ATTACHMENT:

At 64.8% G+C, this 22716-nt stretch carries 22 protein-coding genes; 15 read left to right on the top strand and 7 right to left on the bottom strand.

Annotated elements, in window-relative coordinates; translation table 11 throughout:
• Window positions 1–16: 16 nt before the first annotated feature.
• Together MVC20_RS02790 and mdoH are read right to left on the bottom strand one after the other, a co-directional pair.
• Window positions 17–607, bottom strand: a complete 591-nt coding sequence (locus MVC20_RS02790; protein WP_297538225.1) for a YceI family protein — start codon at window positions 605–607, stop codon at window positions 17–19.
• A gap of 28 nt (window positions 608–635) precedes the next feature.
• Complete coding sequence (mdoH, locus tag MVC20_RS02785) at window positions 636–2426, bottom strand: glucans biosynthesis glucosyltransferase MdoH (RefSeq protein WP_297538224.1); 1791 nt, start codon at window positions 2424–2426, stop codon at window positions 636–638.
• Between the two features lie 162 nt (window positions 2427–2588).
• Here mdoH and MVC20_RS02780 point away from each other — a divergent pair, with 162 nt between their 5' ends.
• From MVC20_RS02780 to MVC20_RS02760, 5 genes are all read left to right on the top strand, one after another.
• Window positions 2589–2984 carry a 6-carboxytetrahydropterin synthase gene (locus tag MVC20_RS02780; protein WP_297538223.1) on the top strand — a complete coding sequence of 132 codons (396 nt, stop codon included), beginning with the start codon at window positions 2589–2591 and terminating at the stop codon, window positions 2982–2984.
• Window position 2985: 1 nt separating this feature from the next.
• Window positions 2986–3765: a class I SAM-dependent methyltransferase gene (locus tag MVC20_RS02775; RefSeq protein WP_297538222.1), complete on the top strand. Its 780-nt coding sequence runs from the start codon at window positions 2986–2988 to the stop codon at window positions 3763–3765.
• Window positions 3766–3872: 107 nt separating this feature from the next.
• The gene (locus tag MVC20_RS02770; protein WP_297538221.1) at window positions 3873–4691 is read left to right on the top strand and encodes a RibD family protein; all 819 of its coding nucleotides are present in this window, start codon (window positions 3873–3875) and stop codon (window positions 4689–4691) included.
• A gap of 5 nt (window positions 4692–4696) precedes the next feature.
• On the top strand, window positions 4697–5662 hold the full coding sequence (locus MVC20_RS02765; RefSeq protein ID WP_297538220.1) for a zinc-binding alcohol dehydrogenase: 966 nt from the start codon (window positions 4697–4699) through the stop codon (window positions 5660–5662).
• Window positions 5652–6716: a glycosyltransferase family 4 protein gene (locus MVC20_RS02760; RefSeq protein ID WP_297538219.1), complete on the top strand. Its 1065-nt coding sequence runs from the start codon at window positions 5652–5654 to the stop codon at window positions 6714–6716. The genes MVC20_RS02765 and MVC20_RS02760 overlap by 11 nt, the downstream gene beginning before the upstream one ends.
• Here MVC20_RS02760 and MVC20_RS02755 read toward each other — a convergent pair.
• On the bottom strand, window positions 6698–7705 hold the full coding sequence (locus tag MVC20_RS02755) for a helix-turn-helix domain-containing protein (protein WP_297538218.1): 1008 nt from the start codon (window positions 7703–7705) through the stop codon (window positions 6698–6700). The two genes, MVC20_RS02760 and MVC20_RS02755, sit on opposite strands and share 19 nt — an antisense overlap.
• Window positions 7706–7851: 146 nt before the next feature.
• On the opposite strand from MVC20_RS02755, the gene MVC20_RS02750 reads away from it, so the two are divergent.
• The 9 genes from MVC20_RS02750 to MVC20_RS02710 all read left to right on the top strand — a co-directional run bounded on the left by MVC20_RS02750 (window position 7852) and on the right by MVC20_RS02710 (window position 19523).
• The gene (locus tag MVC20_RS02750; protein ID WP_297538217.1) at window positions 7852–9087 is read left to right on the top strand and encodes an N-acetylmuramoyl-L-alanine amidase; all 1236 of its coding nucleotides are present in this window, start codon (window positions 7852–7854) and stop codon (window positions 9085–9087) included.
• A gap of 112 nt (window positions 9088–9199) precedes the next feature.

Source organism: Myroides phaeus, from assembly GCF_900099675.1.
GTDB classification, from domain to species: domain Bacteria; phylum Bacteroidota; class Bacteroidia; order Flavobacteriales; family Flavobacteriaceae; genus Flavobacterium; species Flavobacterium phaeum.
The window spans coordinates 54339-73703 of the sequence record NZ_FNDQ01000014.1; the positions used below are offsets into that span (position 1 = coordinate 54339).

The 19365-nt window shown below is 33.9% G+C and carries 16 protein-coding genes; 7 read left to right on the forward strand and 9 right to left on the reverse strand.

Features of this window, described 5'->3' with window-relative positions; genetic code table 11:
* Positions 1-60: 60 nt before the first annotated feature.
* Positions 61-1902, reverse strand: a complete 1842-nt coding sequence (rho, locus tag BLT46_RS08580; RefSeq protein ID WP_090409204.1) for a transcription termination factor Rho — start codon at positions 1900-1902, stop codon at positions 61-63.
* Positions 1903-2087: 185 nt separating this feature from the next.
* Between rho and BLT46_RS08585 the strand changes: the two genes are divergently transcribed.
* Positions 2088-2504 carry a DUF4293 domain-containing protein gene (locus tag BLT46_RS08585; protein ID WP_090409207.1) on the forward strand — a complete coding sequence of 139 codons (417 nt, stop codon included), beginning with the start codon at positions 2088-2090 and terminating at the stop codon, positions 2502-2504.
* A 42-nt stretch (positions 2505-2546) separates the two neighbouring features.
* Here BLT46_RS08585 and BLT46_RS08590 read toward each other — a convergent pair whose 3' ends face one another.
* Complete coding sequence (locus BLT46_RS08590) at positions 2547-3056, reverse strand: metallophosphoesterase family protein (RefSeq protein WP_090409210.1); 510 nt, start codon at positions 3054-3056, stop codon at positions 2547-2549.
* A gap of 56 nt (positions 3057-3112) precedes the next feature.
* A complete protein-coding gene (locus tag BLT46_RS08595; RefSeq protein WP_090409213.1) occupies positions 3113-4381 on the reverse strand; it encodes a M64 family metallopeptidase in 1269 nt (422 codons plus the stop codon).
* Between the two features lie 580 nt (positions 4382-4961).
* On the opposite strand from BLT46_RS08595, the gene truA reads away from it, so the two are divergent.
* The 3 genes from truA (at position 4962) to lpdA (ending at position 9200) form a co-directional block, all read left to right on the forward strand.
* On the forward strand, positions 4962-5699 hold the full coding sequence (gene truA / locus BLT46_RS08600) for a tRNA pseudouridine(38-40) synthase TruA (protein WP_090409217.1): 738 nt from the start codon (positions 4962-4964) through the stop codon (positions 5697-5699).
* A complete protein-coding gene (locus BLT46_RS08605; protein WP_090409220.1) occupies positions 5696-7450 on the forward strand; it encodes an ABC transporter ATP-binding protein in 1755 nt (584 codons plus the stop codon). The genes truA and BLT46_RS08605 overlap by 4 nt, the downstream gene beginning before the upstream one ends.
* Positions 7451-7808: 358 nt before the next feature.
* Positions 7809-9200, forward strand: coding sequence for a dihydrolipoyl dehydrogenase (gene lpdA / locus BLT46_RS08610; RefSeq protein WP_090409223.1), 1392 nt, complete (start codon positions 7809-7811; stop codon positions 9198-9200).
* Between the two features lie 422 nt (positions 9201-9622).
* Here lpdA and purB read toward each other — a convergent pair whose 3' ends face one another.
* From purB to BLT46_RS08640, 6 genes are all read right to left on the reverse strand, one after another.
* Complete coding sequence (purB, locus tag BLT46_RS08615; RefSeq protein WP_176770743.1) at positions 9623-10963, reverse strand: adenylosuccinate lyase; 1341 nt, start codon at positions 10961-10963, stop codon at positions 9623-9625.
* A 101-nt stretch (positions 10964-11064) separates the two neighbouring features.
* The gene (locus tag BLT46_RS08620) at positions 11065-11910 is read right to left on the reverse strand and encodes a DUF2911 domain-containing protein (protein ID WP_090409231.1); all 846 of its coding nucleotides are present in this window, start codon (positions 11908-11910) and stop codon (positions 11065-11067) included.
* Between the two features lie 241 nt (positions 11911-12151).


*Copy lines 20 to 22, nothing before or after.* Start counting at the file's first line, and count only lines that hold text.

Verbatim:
• On the bottom strand, window positions 6698–7705 hold the full coding sequence (locus tag MVC20_RS02755) for a helix-turn-helix domain-containing protein (protein WP_297538218.1): 1008 nt from the start codon (window positions 7703–7705) through the stop codon (window positions 6698–6700). The two genes, MVC20_RS02760 and MVC20_RS02755, sit on opposite strands and share 19 nt — an antisense overlap.
• Window positions 7706–7851: 146 nt before the next feature.
• On the opposite strand from MVC20_RS02755, the gene MVC20_RS02750 reads away from it, so the two are divergent.